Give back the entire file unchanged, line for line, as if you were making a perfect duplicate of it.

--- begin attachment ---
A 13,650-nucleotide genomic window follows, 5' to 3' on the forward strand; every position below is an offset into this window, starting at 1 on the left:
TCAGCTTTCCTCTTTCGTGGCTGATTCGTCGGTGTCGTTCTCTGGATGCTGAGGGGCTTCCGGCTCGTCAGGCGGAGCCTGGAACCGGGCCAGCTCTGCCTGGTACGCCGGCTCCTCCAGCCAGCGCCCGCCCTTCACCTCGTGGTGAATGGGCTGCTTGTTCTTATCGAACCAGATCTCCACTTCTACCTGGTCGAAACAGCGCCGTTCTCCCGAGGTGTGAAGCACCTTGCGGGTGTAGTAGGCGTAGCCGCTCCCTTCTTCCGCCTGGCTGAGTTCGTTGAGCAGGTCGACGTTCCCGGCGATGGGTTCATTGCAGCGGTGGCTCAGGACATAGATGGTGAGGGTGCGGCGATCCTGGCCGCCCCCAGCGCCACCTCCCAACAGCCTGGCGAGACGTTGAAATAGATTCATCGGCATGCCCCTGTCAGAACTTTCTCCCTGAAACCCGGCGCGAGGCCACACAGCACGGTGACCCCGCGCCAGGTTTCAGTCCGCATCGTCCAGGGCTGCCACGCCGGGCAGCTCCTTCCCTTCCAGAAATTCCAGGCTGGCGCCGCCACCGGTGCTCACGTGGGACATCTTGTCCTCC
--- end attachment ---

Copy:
A 13,650-nucleotide genomic window follows, 5' to 3' on the forward strand; every position below is an offset into this window, starting at 1 on the left:
TCAGCTTTCCTCTTTCGTGGCTGATTCGTCGGTGTCGTTCTCTGGATGCTGAGGGGCTTCCGGCTCGTCAGGCGGAGCCTGGAACCGGGCCAGCTCTGCCTGGTACGCCGGCTCCTCCAGCCAGCGCCCGCCCTTCACCTCGTGGTGAATGGGCTGCTTGTTCTTATCGAACCAGATCTCCACTTCTACCTGGTCGAAACAGCGCCGTTCTCCCGAGGTGTGAAGCACCTTGCGGGTGTAGTAGGCGTAGCCGCTCCCTTCTTCCGCCTGGCTGAGTTCGTTGAGCAGGTCGACGTTCCCGGCGATGGGTTCATTGCAGCGGTGGCTCAGGACATAGATGGTGAGGGTGCGGCGATCCTGGCCGCCCCCAGCGCCACCTCCCAACAGCCTGGCGAGACGTTGAAATAGATTCATCGGCATGCCCCTGTCAGAACTTTCTCCCTGAAACCCGGCGCGAGGCCACACAGCACGGTGACCCCGCGCCAGGTTTCAGTCCGCATCGTCCAGGGCTGCCACGCCGGGCAGCTCCTTCCCTTCCAGAAATTCCAGGCTGGCGCCGCCACCGGTGCTCACGTGGGACATCTTGTCCTCC